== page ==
After Target Corp. announced plans to close its North Minneapolis store last week, some North Minneapolis residents are debating the wisdom of taking over the store and retaining Target as a supplier,… After Target Corp. announced plans to close its North Minneapolis store last week, some North Minneapolis residents are debating the wisdom of taking over the store and retaining Target as a supplier, while others want the limping giant retailer to keep their doors open. “We can’t rule out keeping the store if it is offered,” said, State Representative Keith Ellison, DFL-Minneapolis. “We are also considering other options when we begin negotiations with Target,” he explained shortly after leaders from Minnesota’s Black community concluded a press conference on Friday last in front of the Target’s downtown (Nicollet Mall) store.
The community elders and members of the Church community warned of anticipated hardship the community expects as a result of the closing of the Target store on West Broadway. “This Target is a major employer on Minneapolis’ North side and it infuses about $4 million or more into North Minneapolis in terms of salaries and benefits,” said Ellison. “It draws its staff largely from this area and at this time of economic recession, the store’s August 2, 2003 shutdown is particularly devastating.”
The claim of untold hardships to the community was echoed by members of the Coalition of Black Churches. It appeared that some church members had resigned themselves the inevitable – the store will be no more. “We can’t stop them, but we would like the property to be donated to the neighborhood,” said the Rev. Jessie Griffin, who is worried about what he described as a short notice to cease operations in the area by Target Corp.
The Rev. Ian Bethel wants the national retailer to delay closing for a further extended period in order to enable the community and workers to overcome the shock and would accept “community ownership of the facility if the offer is made to the entire community, involving the grass root level and free from any backdoor deals,” he said.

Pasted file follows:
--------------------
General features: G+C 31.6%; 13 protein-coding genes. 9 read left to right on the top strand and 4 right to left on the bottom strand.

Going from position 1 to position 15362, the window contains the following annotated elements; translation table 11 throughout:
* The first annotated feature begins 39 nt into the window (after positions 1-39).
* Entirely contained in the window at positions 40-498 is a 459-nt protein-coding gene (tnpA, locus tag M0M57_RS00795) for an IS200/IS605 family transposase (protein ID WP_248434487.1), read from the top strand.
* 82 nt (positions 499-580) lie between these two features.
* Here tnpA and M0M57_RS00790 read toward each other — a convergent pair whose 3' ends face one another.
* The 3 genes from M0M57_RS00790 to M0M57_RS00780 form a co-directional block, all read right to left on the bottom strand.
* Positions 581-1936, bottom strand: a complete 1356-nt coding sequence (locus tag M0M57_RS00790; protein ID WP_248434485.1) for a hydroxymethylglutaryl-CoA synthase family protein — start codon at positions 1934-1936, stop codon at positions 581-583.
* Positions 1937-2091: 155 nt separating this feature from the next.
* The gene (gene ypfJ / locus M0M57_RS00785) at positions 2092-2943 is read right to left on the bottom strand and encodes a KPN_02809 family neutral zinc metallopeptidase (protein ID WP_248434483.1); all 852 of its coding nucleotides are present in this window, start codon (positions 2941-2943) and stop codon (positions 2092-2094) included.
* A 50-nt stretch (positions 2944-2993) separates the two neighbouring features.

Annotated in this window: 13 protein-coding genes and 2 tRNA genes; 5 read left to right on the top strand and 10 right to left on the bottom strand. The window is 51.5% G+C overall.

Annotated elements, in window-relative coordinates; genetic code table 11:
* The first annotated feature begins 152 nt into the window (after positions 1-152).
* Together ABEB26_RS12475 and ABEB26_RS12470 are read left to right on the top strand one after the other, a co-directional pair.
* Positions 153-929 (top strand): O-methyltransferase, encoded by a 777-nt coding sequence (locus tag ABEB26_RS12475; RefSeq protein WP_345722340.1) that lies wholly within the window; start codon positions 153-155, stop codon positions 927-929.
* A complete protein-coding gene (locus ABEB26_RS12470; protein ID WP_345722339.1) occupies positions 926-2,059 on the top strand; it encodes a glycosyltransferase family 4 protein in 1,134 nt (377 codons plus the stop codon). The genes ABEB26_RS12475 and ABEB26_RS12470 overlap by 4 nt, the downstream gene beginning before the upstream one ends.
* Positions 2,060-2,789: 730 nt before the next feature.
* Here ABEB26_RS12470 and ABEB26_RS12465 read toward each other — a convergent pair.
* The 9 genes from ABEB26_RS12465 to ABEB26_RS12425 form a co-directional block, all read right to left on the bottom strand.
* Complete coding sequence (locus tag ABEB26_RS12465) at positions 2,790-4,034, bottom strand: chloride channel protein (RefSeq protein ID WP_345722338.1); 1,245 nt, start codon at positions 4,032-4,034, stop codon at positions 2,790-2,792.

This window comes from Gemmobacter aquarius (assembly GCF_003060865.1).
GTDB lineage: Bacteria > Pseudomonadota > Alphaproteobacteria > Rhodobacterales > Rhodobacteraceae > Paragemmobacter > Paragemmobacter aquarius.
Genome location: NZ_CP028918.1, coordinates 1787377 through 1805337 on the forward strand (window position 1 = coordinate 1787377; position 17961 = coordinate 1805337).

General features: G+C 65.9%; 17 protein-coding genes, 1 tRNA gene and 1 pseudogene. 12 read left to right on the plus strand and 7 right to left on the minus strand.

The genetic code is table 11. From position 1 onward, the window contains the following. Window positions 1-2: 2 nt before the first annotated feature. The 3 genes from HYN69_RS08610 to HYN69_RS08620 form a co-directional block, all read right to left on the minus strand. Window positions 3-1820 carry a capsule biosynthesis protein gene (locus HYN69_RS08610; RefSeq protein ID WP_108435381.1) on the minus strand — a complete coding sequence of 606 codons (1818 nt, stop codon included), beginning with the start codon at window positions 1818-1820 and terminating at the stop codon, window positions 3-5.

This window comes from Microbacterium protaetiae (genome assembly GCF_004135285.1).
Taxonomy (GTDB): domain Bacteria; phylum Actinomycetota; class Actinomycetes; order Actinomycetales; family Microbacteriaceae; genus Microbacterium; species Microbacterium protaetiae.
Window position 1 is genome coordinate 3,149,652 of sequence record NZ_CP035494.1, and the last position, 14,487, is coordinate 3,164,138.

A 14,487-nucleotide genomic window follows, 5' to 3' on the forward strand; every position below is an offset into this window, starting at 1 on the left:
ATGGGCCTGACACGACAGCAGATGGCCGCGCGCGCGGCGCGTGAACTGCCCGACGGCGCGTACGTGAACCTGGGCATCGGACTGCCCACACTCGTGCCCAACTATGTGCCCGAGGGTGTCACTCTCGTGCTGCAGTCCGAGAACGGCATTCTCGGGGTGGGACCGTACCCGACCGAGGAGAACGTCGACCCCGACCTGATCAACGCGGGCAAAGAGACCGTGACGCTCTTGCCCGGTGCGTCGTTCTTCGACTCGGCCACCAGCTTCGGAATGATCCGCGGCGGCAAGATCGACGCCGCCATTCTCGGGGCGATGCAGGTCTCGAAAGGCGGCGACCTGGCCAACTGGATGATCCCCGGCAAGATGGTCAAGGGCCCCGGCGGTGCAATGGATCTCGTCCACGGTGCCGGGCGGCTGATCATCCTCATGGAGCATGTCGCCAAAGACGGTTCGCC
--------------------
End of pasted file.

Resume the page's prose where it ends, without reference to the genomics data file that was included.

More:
Former state representative Gregory Gray said community ownership of a retail operation could be a challenge. He said he once worked in retail and is aware of the financial resource that go into maintaining a store like Target. “People come to Target because of its name; the company has spent a great deal of money advertising its name so people are familiar with them and return. Perhaps the community could do this with a sizeable investment from Target, but if Target’s willing to make that investment, then they should have decided to keep the store open in the first place,” said Gray.
To such concept Target representatives responded, “We would consider such a request along with a number of other possibilities, but we have not as yet received a formal offer from the community and we are willing to extend ourselves to help the community,” said, Carolyn Brookter, director corporate communications, the only Target official to speak to Insight News.
In a release shortly after the press conference, Target said it is willing to continue dialogue with the community “about finding the best alternative use for the site” and reiterated that the decision to close the store was based on a number of economic considerations, the primary one being sustained losses for nearly ten years.
But Bethel feels that the North Minneapolis store failed because the managers at Target were inept. “The managers were not efficient,” he told Insight News. He said it was his opinion that staff training was unsatisfactory.
The Target employers on the north side are the second in recent months to leave the area. Earlier about 120 workers got the pink slip when Kodak processing plant closed; now the 123 employees at Target must face the same fate.
However, Target officials claim that they did not give up easily. The store at 701 W. Broadway “continued to be among the chain’s weakest performers,” even after remodeling and changing merchandise assortment a